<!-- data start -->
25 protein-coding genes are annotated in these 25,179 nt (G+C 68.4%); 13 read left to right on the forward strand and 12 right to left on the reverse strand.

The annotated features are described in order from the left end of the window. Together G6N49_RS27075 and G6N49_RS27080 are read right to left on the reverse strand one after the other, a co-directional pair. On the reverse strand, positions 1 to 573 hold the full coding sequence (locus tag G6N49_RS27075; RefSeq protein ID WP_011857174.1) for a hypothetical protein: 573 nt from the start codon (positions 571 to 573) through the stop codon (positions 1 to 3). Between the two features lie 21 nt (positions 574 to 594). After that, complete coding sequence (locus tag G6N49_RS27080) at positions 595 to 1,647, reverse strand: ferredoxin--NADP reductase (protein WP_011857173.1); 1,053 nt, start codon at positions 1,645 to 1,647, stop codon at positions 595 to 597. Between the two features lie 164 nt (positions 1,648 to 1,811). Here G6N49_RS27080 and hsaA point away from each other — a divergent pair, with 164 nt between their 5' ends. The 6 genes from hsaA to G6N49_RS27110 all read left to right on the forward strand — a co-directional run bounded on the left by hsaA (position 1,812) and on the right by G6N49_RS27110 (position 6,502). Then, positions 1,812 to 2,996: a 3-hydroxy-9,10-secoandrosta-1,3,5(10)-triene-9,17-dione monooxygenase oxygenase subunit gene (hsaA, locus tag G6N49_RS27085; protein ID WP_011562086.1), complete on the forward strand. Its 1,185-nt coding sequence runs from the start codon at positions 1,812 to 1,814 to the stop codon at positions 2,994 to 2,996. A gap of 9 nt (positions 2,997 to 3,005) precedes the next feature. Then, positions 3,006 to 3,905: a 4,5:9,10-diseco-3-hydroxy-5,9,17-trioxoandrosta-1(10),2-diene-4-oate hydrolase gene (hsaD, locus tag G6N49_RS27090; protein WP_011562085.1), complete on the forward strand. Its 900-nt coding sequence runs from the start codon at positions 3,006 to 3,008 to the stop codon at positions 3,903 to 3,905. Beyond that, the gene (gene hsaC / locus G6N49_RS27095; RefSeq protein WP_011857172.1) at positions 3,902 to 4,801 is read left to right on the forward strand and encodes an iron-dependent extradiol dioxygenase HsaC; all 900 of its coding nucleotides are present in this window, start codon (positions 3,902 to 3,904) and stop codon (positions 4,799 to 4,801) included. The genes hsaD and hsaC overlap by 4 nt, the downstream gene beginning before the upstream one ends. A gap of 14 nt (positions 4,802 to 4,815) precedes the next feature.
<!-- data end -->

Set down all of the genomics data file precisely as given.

25 protein-coding genes are annotated in these 25,179 nt (G+C 68.4%); 13 read left to right on the forward strand and 12 right to left on the reverse strand.

The annotated features are described in order from the left end of the window. Together G6N49_RS27075 and G6N49_RS27080 are read right to left on the reverse strand one after the other, a co-directional pair. On the reverse strand, positions 1 to 573 hold the full coding sequence (locus tag G6N49_RS27075; RefSeq protein ID WP_011857174.1) for a hypothetical protein: 573 nt from the start codon (positions 571 to 573) through the stop codon (positions 1 to 3). Between the two features lie 21 nt (positions 574 to 594). After that, complete coding sequence (locus tag G6N49_RS27080) at positions 595 to 1,647, reverse strand: ferredoxin--NADP reductase (protein WP_011857173.1); 1,053 nt, start codon at positions 1,645 to 1,647, stop codon at positions 595 to 597. Between the two features lie 164 nt (positions 1,648 to 1,811). Here G6N49_RS27080 and hsaA point away from each other — a divergent pair, with 164 nt between their 5' ends. The 6 genes from hsaA to G6N49_RS27110 all read left to right on the forward strand — a co-directional run bounded on the left by hsaA (position 1,812) and on the right by G6N49_RS27110 (position 6,502). Then, positions 1,812 to 2,996: a 3-hydroxy-9,10-secoandrosta-1,3,5(10)-triene-9,17-dione monooxygenase oxygenase subunit gene (hsaA, locus tag G6N49_RS27085; protein ID WP_011562086.1), complete on the forward strand. Its 1,185-nt coding sequence runs from the start codon at positions 1,812 to 1,814 to the stop codon at positions 2,994 to 2,996. A gap of 9 nt (positions 2,997 to 3,005) precedes the next feature. Then, positions 3,006 to 3,905: a 4,5:9,10-diseco-3-hydroxy-5,9,17-trioxoandrosta-1(10),2-diene-4-oate hydrolase gene (hsaD, locus tag G6N49_RS27090; protein WP_011562085.1), complete on the forward strand. Its 900-nt coding sequence runs from the start codon at positions 3,006 to 3,008 to the stop codon at positions 3,903 to 3,905. Beyond that, the gene (gene hsaC / locus G6N49_RS27095; RefSeq protein WP_011857172.1) at positions 3,902 to 4,801 is read left to right on the forward strand and encodes an iron-dependent extradiol dioxygenase HsaC; all 900 of its coding nucleotides are present in this window, start codon (positions 3,902 to 3,904) and stop codon (positions 4,799 to 4,801) included. The genes hsaD and hsaC overlap by 4 nt, the downstream gene beginning before the upstream one ends. A gap of 14 nt (positions 4,802 to 4,815) precedes the next feature.